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Stedman and Hutchinson, comps. A Library of American Literature:
An Anthology in Eleven Volumes. 1891.
Vols. IX–XI: Literature of the Republic, Part IV., 1861–1889

Eutaw Springs

By Philip Freneau (1752–1832)

[From The Poems of Philip Freneau. 1786.—Poems Written During the Revolutionary War, etc. 3d Ed. 1809.]

AT Eutaw Springs the valiant died:

Their limbs with dust are covered o’er;

Weep on, ye springs, your tearful tide;

How many heroes are no more!

If in this wreck of ruin, they

Can yet be thought to claim a tear,

O smite thy gentle breast, and say

The friends of freedom slumber here!

Thou, who shalt trace this bloody plain,

If goodness rules thy generous breast,

Sigh for the wasted rural reign;

Sigh for the shepherds sunk to rest!

Stranger, their humble groves adorn;

You too may fall, and ask a tear:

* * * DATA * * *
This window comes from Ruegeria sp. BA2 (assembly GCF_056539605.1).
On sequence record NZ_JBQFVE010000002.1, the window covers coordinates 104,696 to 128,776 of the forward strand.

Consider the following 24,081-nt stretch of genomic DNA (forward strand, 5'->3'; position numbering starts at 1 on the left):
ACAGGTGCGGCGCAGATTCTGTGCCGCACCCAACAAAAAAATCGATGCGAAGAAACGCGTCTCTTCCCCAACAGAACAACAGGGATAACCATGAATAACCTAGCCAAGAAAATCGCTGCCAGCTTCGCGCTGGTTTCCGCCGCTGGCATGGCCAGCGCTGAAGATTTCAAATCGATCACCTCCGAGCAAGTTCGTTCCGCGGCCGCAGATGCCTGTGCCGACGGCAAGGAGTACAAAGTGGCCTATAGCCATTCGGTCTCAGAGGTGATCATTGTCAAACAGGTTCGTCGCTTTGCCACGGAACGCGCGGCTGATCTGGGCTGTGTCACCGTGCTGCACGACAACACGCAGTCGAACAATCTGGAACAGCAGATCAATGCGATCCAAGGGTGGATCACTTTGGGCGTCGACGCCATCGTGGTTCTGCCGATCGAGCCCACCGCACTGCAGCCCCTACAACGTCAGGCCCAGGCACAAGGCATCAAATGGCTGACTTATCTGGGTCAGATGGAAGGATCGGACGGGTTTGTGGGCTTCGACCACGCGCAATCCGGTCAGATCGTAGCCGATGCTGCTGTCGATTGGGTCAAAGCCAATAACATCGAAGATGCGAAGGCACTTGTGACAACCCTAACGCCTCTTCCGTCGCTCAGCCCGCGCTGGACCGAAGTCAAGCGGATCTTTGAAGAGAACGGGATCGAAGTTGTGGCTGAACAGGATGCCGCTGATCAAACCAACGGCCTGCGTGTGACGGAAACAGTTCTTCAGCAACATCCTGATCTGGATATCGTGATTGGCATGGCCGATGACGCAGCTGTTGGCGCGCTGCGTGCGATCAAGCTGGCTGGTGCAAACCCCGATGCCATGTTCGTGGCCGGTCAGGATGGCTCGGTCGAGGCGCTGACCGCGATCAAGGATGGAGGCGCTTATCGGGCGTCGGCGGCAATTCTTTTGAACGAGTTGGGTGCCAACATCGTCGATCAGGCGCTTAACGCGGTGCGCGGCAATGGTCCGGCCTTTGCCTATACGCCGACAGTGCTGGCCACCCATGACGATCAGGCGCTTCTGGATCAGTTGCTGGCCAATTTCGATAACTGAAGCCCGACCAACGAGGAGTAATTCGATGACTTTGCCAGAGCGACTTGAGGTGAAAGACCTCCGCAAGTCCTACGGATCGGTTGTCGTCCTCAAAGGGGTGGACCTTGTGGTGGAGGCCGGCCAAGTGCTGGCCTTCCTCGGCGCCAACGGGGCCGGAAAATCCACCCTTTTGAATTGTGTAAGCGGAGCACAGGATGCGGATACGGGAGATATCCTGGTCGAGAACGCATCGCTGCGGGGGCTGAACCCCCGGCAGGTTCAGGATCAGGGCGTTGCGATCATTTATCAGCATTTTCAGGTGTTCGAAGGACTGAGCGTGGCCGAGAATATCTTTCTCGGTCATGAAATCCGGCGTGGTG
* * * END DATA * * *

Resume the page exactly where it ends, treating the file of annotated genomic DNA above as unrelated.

’Tis not the beauty of the morn

That proves the evening shall be clear.

They saw their injured country’s woe,

The flaming town, the wasted field;

Then rushed to meet the insulting foe;

They took the spear—but left the shield.

Led by thy conquering standards, Greene,

The Britons they compelled to fly:

None distant viewed the fatal plain,

None grieved in such a cause to die—

But, like the Parthian, famed of old,

Who, flying, still their arrows threw,

These routed Britons, full as bold,

Retreated, and retreating slew.

Now rest in peace, our patriot band;

Though far from nature’s limits thrown,

We trust they find a happier land,

A brighter Phœbus of their own.